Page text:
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BS61 PKCαα knock-down enhances intimal calcification in a murine model of atherosclerosis
  1. Samantha Borland1,
  2. Julia Behnsen1,
  3. Abimbola Akerele1,
  4. Michael J Sherratt1,
  5. Keith Brennan1,
  6. Cathy Holt1,
  7. Sheila Francis2,
  8. Ann Canfield1
  1. 1University of Manchester
  2. 2University of Sheffield

Abstract

Intimal calcification is the formation of mineralised tissue within atherosclerotic lesions and can lead to an increased risk of plaque rupture and mortality in man. Even though experimental data are sparse, it had been suggested that inhibiting protein kinase Cα (PKCα) may be of therapeutic benefit in atherosclerosis. However, we recently discovered that loss of PKCα increases mineral deposition by vascular smooth muscle cells (VSMCs) in a transforming growth factor-β (TGFβ)-dependent manner in vitro, suggesting that vascular calcification and its devastating consequences could be increased if patients with cardiovascular disease are treated with PKCα inhibitors. This study tests the hypothesis that PKCα regulates atherosclerosis and intimal calcification in vivo.

Nine to ten week-old male PKCα knock-out (PKCα-/-) mice crossed with ApoE-/- mice (PKCα-/-ApoE-/-) were fed a high-fat, high-cholesterol diet (Western diet) for 8, 18 and 28 weeks. Male ApoE-/- mice fed the same diet were used as controls. En face Oil Red O staining was significantly increased (∼1.5-fold, P<0.05) in the aortae of PKCα-/-ApoE-/- mice after 18 weeks of Western diet feeding when compared to ApoE-/- controls. This difference in lesion size is greatest in the athero-resistant descending aorta when compared to the athero-prone aortic arch, suggesting PKCα plays a protective role in atherosclerosis; particularly in athero-resistant vascular beds.

Aortic sinus lesion size was not significantly different between PKCα-/-ApoE-/- and ApoE-/- mice at any time point. However, a significant increase in intimal calcification (∼2-fold, P<0.05) accompanied by a decrease in aortic sinus cholesterol cleft/necrotic core area (∼1.5-fold, P<0.05) was observed at the 28 week time-point in PKCα-/-ApoE-/- mice versus ApoE-/- controls. Thus, loss of PKCα increases aortic sinus calcification in the absence of any effect on lesion size in ApoE-/- mice. To further characterise the calcifications in PKCα-/-ApoE-/- and ApoE-/- mice, detailed morphometric analysis of whole brachiocephalic arteries was performed using microCT. Large calcified structures (ranging from 50–850μm) containing pores (ranging from 8–35μm) were localised within lesions in the brachiocephalic artery of PKCα-/-ApoE-/- and ApoE-/- mice. These calcifications were localised solely to lesions at the base of the brachiocephalic artery in ApoE-/- mice whereas in PKCα-/-ApoE-/- mice, additional calcifications were observed at the bifurcation.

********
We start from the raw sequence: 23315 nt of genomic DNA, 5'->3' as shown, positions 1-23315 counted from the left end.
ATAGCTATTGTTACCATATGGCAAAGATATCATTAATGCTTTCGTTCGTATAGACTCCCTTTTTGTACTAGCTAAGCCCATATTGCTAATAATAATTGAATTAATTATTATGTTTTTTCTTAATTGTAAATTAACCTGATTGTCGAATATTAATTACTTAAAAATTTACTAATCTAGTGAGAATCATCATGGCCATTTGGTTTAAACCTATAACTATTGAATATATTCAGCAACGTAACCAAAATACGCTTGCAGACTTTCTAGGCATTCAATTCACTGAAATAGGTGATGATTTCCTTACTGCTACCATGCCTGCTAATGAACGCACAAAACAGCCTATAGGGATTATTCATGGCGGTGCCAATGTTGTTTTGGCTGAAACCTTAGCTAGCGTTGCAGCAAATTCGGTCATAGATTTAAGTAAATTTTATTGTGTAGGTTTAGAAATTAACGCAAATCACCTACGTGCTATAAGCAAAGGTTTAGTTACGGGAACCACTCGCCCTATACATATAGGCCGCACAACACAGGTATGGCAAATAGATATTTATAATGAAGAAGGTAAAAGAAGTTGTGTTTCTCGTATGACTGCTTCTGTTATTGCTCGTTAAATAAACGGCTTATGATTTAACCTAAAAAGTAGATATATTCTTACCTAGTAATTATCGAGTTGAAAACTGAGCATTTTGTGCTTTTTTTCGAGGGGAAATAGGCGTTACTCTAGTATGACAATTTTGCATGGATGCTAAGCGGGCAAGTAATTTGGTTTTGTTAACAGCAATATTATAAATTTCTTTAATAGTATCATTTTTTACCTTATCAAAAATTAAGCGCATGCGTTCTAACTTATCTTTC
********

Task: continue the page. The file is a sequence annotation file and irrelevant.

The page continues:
In conclusion, our study has identified that PKCα may play a protective role in both atherosclerosis and intimal calcification. This suggests that inhibiting PKCα may not be of any therapeutic benefit in atherosclerosis. Activation of PKCα could instead represent a new therapeutic target for atherosclerosis-induced intimal calcification.

Conflict of interest None

  • Atherosclerosis
  • Vascular calcification
  • PKCalpha

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